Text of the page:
EXPLAINING ELECTION 2020-ELECTION 2020 FACTS -- The 2020 presidential election will surely be a vote unlike the U.S. has ever seen before because of the coronavirus pandemic, a reckoning over racial injustice and massive unemployment. Amid this historic vote, the legitimacy of the election is being called into question. In the five-part video series "Election 2020 Facts," AP explains key topics that will be on the minds of many, from mail-in voting to voter suppression.
In 2016, Donald Trump won the presidency because he won the Electoral College, even though Hillary Clinton won the popular vote.
So what is the Electoral College?
When voters cast ballots for president in this November election, they will actually be voting on a set of electors from their state, who will in turn cast votes for the candidate who wins the most votes in that state.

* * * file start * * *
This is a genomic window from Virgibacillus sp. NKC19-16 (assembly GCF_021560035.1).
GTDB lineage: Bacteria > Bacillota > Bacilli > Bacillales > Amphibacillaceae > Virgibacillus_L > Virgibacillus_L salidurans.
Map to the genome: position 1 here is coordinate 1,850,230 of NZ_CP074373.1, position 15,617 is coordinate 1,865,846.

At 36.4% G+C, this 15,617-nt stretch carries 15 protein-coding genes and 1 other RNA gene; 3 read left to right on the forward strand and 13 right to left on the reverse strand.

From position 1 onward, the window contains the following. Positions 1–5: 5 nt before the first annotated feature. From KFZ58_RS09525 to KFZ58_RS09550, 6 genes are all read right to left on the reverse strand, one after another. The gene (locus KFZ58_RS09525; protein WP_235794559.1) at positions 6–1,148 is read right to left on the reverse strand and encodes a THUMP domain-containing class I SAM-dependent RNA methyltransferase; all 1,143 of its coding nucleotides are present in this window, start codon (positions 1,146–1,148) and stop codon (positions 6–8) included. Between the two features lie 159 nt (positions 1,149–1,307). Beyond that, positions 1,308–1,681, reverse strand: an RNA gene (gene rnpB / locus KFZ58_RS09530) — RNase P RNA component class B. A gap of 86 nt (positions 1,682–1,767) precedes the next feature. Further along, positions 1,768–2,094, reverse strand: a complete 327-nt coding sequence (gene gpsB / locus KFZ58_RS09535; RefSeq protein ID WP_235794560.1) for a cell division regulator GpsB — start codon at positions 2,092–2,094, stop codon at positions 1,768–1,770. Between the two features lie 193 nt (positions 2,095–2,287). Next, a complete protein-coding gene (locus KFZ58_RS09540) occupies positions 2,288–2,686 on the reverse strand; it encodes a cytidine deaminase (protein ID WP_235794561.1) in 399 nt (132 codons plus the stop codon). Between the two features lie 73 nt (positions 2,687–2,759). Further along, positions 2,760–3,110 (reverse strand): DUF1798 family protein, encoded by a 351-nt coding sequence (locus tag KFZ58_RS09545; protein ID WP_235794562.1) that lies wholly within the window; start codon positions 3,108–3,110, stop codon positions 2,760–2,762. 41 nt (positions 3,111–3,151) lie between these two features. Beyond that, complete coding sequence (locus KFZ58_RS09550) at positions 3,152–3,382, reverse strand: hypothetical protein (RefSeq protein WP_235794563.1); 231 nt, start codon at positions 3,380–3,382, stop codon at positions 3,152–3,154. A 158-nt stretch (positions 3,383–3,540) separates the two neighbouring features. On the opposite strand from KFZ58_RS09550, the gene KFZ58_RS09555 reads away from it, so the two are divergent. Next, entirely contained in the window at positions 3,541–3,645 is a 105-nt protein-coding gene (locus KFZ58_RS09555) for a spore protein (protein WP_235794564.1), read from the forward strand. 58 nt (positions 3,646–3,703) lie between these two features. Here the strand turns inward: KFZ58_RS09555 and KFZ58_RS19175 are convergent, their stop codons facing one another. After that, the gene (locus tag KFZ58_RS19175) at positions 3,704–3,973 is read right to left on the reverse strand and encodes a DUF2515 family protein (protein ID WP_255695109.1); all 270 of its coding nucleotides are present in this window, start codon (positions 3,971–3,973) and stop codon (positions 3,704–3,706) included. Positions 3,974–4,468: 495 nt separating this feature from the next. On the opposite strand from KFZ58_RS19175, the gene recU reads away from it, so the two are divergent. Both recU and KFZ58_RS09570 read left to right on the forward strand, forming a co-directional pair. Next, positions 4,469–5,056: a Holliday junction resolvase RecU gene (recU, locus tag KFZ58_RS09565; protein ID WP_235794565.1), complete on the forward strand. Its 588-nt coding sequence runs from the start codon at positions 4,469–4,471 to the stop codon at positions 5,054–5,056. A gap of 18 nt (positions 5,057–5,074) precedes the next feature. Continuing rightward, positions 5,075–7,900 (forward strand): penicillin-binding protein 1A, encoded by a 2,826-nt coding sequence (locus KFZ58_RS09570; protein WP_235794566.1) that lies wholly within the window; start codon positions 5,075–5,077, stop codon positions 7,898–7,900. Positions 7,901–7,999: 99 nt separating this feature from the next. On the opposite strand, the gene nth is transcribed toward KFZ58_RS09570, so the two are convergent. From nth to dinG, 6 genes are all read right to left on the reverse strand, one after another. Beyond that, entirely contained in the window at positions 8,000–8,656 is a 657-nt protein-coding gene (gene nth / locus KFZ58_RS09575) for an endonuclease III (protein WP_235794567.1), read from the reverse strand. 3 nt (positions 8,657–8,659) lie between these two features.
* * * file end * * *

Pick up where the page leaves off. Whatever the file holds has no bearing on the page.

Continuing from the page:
This is the Electoral College, though it doesn't have anything to do with higher education.
If President Trump wins the state, his set of electors gets to vote in the Electoral College. If Joe Biden wins the state, his set of electors gets to vote.
These electors are typically party insiders who can be trusted to vote for their candidate.
Throughout U.S. history, more than 99 percent of electors have voted for the candidate who won their state. That's according to the National Archives.
Each state has the same number of electoral votes as it has members of Congress.
The District of Columbia gets three electors, the same amount that the smallest states get. So states with a larger population have more electors.
And as a result, they receive more electoral votes.
There's a total of 538 electors in the Electoral College.
The overall winner must win half plus one -- or 270 electoral votes.
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